• a proposal from the Netherlands for a new single symbol;

  • a proposal to revert to using a single red cross symbol;

  • a proposal from Israel for the recognition of a new emblem, the red shield of David which was used as the distinctive symbol of the Israeli armed forces’ medical services;

All three proposals were rejected. 

The conference expressed its opposition to the proliferation of protective emblems. The red cross, the red crescent and the red lion and sun remained the recognized emblems.




The Islamic Republic of Iran declared that it was waiving its right to use the red lion and sun and would use the red crescent as its distinctive symbol. However, it reserved the right to return to the red lion and sun should new emblems be recognized.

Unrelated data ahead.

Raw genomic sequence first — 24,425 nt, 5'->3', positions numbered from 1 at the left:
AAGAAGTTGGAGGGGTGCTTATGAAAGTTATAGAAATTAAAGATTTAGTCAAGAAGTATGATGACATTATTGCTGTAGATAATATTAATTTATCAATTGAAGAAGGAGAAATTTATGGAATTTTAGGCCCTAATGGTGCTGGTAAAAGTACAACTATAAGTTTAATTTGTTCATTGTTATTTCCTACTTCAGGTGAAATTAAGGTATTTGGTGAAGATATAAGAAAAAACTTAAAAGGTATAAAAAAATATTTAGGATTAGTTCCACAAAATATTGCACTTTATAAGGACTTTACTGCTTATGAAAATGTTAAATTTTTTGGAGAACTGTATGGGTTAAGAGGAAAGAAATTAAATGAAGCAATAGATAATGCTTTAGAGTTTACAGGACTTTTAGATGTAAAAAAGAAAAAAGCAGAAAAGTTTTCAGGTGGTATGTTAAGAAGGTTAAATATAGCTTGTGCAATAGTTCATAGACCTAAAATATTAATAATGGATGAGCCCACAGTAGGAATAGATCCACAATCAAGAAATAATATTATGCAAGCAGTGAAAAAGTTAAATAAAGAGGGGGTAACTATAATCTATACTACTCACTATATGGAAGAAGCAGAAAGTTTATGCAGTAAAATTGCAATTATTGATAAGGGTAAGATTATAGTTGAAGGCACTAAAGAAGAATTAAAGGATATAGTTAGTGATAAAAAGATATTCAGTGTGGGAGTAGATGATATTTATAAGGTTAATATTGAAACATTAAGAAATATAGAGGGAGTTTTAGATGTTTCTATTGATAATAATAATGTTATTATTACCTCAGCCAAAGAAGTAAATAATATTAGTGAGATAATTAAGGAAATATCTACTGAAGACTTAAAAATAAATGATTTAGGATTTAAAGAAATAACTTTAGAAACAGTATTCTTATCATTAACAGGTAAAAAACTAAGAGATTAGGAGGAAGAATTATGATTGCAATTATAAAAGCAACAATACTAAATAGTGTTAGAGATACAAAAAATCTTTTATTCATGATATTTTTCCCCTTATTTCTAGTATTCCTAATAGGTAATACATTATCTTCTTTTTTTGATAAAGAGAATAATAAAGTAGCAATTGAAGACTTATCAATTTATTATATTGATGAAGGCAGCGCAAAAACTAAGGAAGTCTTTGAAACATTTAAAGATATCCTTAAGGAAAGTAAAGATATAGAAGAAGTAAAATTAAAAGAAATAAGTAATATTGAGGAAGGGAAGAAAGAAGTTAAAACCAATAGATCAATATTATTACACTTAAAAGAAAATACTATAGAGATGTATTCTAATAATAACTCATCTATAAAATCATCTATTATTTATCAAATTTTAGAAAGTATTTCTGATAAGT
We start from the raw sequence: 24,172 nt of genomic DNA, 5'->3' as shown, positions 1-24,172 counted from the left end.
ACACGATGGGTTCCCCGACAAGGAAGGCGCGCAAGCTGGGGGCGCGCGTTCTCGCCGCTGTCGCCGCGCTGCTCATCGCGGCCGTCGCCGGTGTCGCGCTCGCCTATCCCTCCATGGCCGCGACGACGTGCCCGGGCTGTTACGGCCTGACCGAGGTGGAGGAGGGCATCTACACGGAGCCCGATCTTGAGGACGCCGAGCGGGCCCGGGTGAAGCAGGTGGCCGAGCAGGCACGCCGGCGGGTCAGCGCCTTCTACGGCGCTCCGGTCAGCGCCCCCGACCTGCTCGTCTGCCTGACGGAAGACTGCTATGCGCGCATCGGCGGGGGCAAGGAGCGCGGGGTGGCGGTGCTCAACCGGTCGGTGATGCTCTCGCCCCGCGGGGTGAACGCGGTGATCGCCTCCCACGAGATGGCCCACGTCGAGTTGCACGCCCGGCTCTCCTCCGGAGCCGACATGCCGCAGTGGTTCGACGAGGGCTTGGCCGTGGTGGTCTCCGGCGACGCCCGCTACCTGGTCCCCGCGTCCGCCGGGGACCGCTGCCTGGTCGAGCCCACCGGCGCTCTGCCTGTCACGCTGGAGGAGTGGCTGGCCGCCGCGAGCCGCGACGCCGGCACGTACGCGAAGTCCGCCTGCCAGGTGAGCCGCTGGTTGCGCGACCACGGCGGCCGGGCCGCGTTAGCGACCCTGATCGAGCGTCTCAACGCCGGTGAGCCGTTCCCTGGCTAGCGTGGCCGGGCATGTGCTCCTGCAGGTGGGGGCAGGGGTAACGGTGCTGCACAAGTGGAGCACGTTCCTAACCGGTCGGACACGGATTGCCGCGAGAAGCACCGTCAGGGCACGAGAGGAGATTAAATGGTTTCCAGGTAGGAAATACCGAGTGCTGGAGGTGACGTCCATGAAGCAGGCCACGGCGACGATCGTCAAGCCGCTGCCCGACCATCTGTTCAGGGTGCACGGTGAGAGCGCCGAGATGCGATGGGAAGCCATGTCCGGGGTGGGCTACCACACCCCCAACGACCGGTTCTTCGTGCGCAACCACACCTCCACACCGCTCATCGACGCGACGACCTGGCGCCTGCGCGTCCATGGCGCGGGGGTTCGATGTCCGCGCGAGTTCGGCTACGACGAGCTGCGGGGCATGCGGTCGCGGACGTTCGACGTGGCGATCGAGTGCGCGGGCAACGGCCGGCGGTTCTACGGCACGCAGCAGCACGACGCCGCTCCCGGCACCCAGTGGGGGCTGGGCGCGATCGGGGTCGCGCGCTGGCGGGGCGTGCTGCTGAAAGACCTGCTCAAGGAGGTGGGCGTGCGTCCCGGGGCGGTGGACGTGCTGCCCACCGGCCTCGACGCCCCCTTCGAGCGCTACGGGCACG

Debate about the emblems continued after the 1949 decision. A number of countries and their relief societies still wanted to use national emblems, or both the cross and crescent together. By the 1990s, there was also concern about respect for the neutrality of the red cross or red crescent in certain difficult conflicts. In 1992, the then president of the ICRC called publicly for the creation of an additional emblem devoid of any national, political or religious connotation.




The 1999 International Conference of the Red Cross and Red Crescent endorsed the proposal that a joint working group of States and National Societies on the emblems should be formed to find a comprehensive and lasting solution acceptable to all parties in terms of substance and procedure.